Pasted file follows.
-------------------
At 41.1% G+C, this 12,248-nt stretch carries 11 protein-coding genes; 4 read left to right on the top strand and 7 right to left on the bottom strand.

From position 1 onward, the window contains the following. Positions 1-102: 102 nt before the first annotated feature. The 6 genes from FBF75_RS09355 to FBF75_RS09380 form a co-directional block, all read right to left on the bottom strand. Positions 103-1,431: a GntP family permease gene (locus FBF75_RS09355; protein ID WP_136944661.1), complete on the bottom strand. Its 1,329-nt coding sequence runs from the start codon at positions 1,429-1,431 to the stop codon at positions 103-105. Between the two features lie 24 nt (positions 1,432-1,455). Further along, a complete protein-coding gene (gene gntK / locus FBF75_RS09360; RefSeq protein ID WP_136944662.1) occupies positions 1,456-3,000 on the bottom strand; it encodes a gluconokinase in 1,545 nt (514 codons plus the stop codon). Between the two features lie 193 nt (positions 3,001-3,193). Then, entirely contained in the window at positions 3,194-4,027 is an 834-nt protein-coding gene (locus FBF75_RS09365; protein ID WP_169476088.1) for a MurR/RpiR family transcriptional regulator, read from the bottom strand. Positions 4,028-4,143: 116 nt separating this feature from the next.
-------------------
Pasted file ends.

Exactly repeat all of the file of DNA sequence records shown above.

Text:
At 41.1% G+C, this 12,248-nt stretch carries 11 protein-coding genes; 4 read left to right on the top strand and 7 right to left on the bottom strand.

From position 1 onward, the window contains the following. Positions 1-102: 102 nt before the first annotated feature. The 6 genes from FBF75_RS09355 to FBF75_RS09380 form a co-directional block, all read right to left on the bottom strand. Positions 103-1,431: a GntP family permease gene (locus FBF75_RS09355; protein ID WP_136944661.1), complete on the bottom strand. Its 1,329-nt coding sequence runs from the start codon at positions 1,429-1,431 to the stop codon at positions 103-105. Between the two features lie 24 nt (positions 1,432-1,455). Further along, a complete protein-coding gene (gene gntK / locus FBF75_RS09360; RefSeq protein ID WP_136944662.1) occupies positions 1,456-3,000 on the bottom strand; it encodes a gluconokinase in 1,545 nt (514 codons plus the stop codon). Between the two features lie 193 nt (positions 3,001-3,193). Then, entirely contained in the window at positions 3,194-4,027 is an 834-nt protein-coding gene (locus FBF75_RS09365; protein ID WP_169476088.1) for a MurR/RpiR family transcriptional regulator, read from the bottom strand. Positions 4,028-4,143: 116 nt separating this feature from the next.